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    With only 400' you might want to stick with a dual slalom rather then dh. Seeing as the smaller dh courses ( at least out hear) decends around 1500'. Also depending on the drops that are there you could make a cool little freeride course. I would suggest contacting your LBS for info on designing a course. If they do not know how then perhaps they could hook you up with some local dh/dual slalom riders. I am sure they would like to help out, especialy if it gives them a place to ride with out the hassel of other trail users.
    As for a bike, check out the new issue of MTBAction. They tested 5 dh bikes, all of witch would suit your needs ( I would stay away from the KHS though). Another thing to consider, if you set up a ds or mountain-X track you will not need a full blown dh rig. If you do decide to get a dh rig the problem you will encounter is a test ride. You can not judge dh rigs with a rid in a parking lot or even on a long fire road. They do not work well unless they are in there element. Try looking at Kona's "stinky" series, Giant's NRS or Specialized "Eduro" line ( although personaly I do not like Specialized).
    Slainte

  4. #4
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    Hey MikeOK be sure to drop by www.dorba.com that's the dallas off road bike assoc. since there in you neck of the woods. There might also be people there who might help build the trail.
    t
    MtbPhreek

  5. #5
    Wood Licker Maelstrom's Avatar
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    Originally posted by The Toninator
    Hey MikeOK be sure to drop by www.dorba.com that's the dallas off road bike assoc. since there in you neck of the woods. There might also be people there who might help build the trail.
    t
    Thats a real estate agency?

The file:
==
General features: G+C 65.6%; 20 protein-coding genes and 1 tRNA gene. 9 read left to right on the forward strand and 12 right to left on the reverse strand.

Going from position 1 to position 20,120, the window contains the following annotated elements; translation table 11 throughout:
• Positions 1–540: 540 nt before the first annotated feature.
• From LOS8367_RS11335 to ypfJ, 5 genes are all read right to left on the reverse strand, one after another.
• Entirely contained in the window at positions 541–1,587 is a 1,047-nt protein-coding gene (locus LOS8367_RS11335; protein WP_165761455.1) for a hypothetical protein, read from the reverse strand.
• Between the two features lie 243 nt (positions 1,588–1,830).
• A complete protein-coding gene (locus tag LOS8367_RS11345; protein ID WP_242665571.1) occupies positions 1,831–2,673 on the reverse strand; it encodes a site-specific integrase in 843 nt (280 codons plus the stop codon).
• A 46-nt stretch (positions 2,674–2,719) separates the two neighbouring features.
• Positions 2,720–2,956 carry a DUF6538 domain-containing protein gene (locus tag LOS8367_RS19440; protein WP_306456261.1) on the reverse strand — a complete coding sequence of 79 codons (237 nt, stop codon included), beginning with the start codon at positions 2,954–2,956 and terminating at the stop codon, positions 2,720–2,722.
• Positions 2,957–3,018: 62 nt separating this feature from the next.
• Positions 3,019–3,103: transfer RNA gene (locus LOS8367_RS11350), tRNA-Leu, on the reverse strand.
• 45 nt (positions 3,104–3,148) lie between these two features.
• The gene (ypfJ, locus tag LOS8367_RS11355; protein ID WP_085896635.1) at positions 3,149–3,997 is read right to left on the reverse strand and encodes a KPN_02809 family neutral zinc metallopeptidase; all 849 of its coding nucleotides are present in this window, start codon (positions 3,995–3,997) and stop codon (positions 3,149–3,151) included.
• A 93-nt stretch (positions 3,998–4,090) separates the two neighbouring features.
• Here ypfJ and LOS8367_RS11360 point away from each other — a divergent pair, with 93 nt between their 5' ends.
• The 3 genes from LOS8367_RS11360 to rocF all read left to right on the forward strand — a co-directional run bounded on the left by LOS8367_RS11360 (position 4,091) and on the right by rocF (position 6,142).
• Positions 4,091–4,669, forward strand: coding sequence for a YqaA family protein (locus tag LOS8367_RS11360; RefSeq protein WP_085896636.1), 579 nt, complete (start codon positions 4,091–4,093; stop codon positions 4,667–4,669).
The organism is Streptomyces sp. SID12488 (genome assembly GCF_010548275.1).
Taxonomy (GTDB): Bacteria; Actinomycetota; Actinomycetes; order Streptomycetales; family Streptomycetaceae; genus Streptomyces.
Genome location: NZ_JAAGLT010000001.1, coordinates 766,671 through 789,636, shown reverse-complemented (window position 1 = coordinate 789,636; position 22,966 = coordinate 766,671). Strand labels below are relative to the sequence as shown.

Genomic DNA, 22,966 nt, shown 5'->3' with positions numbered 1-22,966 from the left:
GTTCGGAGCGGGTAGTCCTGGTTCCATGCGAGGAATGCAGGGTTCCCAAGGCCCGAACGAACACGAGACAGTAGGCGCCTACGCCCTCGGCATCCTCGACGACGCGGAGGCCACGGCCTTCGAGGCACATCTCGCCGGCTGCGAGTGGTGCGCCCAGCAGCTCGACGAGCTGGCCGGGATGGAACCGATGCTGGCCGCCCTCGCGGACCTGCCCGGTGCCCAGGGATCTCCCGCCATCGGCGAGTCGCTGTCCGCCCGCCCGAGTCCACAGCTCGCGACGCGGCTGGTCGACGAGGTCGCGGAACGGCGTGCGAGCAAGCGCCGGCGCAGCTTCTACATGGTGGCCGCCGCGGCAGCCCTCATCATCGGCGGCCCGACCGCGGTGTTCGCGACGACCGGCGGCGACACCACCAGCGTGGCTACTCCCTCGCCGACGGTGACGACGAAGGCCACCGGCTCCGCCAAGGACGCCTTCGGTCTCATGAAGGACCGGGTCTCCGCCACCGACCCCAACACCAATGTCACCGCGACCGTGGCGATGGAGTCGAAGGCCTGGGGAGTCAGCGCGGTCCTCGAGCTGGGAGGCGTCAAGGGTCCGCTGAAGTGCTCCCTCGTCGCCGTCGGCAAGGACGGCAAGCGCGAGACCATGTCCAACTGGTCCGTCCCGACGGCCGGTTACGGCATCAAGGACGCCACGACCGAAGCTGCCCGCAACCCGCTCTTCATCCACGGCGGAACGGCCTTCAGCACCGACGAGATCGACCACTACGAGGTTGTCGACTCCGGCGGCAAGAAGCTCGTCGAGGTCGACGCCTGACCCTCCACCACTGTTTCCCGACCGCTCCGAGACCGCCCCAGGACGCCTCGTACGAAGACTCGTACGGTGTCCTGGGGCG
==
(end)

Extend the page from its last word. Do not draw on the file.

6. #6
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    sorry.

    www.dorba.org
    MtbPhreek

  7. #7
    member Yo MikeOK's Avatar
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    I do understand that by mountain standards a 400' drop is small, but that is elevation change and is quite big by OK standards. There is more drop in those hills than that but not all of it is ridable. By length, I could probably do about a 1 mile course for a downhill. I could also include several drops, but that would be for me to watch instead of do (like somebody's quote above- "I could but you go first").

    Thanks for the replies. I am familiar with the Santa Cruz and Giants. Might look closer at the Santa Cruz. Those guys used to be a small shop, and a friend of mine had one of their bikes once and got good service from them. Thanks again...

  8. #8
    Wood Licker Maelstrom's Avatar
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    It would be a good brutal trail. We have a trail out here with an elevation of 600'. It is AWESOME. You have to climb up it to come back around. Changes terrain several times and is a very brutal uphill but a smooth dh.

    Best of luck with the trail. I think a freeride type trail with lots of technical would be your best bet.

  9. #9
    Gravity Is Yer Friend dirtbikedude's Avatar
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    Santa Cruz are sweet bikes. I had a brain fart and forgot to mention them. I have rode the VPP and the bulit, both sweet machines.
    Slainte